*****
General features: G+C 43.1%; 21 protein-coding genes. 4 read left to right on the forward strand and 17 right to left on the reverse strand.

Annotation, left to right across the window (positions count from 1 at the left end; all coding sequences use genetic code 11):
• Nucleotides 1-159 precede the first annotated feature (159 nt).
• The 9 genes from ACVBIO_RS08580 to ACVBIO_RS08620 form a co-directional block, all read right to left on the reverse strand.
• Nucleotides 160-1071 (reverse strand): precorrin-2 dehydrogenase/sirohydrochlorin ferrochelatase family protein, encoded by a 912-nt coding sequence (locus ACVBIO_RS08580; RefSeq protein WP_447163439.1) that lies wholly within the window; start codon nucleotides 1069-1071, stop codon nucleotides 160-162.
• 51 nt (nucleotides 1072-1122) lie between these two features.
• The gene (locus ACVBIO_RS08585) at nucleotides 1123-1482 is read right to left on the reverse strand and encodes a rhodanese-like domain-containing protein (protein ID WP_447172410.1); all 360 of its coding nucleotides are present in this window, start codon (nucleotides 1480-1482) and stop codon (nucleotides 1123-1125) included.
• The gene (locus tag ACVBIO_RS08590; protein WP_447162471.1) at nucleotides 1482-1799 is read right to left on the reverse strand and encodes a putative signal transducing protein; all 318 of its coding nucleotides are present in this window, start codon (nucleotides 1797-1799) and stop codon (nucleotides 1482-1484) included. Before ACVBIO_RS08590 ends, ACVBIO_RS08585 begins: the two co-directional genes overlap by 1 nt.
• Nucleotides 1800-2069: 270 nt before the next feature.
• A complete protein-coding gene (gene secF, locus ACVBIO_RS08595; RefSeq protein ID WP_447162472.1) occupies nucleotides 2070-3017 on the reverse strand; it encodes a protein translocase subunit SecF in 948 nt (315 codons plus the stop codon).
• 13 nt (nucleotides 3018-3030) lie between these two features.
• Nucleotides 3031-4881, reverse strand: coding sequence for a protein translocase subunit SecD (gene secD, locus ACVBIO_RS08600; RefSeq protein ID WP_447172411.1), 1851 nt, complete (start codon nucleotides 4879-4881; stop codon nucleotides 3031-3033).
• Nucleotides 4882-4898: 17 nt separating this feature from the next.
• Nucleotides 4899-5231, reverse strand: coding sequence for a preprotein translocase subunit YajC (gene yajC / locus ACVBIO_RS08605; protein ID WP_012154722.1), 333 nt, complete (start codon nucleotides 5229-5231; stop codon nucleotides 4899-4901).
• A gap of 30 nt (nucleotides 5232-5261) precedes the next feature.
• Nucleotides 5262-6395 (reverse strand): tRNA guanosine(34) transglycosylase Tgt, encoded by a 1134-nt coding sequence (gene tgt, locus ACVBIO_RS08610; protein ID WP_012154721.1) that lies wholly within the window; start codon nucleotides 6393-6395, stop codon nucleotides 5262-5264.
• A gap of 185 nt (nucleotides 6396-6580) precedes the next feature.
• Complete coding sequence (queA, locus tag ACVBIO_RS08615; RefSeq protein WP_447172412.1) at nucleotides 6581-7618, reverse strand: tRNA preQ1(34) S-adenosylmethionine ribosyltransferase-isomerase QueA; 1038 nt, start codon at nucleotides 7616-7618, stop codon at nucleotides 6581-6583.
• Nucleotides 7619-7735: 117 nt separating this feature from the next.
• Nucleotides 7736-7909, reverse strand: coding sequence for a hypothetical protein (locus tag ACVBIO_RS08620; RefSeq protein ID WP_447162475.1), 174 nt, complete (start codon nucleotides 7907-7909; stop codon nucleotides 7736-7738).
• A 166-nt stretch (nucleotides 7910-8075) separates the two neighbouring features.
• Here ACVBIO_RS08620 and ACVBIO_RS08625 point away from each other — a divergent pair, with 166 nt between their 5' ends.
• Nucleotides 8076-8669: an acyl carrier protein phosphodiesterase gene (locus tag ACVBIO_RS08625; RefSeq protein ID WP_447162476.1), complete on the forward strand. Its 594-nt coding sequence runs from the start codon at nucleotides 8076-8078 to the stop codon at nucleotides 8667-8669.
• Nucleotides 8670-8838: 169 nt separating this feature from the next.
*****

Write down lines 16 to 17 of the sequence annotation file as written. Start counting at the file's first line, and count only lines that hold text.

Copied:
• Nucleotides 5262-6395 (reverse strand): tRNA guanosine(34) transglycosylase Tgt, encoded by a 1134-nt coding sequence (gene tgt, locus ACVBIO_RS08610; protein ID WP_012154721.1) that lies wholly within the window; start codon nucleotides 6393-6395, stop codon nucleotides 5262-5264.
• A gap of 185 nt (nucleotides 6396-6580) precedes the next feature.